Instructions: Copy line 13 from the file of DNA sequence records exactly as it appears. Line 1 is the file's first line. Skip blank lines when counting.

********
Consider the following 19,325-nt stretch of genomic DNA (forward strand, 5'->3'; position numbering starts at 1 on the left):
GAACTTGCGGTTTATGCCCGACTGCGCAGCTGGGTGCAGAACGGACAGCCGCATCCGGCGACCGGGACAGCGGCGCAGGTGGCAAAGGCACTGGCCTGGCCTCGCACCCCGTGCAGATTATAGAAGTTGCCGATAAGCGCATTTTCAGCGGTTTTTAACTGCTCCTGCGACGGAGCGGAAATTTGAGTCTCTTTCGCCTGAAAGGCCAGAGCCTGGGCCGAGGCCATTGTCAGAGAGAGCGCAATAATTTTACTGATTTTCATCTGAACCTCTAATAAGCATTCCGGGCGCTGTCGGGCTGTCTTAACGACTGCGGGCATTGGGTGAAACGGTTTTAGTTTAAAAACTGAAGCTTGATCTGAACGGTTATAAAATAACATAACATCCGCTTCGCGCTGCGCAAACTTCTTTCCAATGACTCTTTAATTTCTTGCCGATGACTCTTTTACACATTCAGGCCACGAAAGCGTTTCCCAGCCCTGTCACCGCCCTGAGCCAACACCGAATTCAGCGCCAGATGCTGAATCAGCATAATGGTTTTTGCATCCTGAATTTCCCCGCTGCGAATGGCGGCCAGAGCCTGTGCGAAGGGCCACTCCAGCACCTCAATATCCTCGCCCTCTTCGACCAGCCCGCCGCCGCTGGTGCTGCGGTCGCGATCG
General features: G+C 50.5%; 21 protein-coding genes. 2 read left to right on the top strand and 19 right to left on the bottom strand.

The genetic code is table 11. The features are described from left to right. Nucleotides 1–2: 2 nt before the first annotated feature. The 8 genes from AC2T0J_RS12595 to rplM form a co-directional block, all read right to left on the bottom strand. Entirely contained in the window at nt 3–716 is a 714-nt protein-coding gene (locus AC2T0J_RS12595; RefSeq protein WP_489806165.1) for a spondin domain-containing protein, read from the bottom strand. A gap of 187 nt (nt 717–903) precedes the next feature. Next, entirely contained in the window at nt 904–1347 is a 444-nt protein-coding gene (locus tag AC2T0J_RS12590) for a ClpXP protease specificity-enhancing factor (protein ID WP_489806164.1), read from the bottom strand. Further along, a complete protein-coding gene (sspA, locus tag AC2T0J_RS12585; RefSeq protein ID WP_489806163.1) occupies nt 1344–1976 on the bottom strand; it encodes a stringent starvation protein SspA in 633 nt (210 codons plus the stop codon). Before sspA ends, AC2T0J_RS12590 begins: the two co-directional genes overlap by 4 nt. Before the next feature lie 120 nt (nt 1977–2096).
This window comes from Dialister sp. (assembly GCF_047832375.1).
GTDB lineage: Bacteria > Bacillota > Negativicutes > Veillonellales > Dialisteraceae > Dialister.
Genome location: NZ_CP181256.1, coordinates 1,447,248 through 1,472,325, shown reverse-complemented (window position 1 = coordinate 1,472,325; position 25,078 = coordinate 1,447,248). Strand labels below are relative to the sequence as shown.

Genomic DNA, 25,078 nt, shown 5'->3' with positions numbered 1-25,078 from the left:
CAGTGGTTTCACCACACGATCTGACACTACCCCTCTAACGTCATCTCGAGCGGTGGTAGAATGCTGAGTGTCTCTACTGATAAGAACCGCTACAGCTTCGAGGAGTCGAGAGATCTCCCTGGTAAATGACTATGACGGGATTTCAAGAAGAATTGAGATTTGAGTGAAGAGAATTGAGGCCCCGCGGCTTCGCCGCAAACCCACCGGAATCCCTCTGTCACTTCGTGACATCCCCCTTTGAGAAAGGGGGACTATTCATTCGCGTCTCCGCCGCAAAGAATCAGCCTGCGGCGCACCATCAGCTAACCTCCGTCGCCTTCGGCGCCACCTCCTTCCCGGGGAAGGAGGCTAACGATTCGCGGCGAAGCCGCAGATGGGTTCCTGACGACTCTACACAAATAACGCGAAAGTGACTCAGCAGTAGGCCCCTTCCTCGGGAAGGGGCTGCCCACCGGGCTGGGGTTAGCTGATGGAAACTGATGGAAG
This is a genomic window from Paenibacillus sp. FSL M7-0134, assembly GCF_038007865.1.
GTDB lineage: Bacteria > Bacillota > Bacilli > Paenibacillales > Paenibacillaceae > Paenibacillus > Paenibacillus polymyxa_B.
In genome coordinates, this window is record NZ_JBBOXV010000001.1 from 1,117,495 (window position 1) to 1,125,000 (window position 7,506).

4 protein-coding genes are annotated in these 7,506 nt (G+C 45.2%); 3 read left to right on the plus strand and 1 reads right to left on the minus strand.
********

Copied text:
4 protein-coding genes are annotated in these 7,506 nt (G+C 45.2%); 3 read left to right on the plus strand and 1 reads right to left on the minus strand.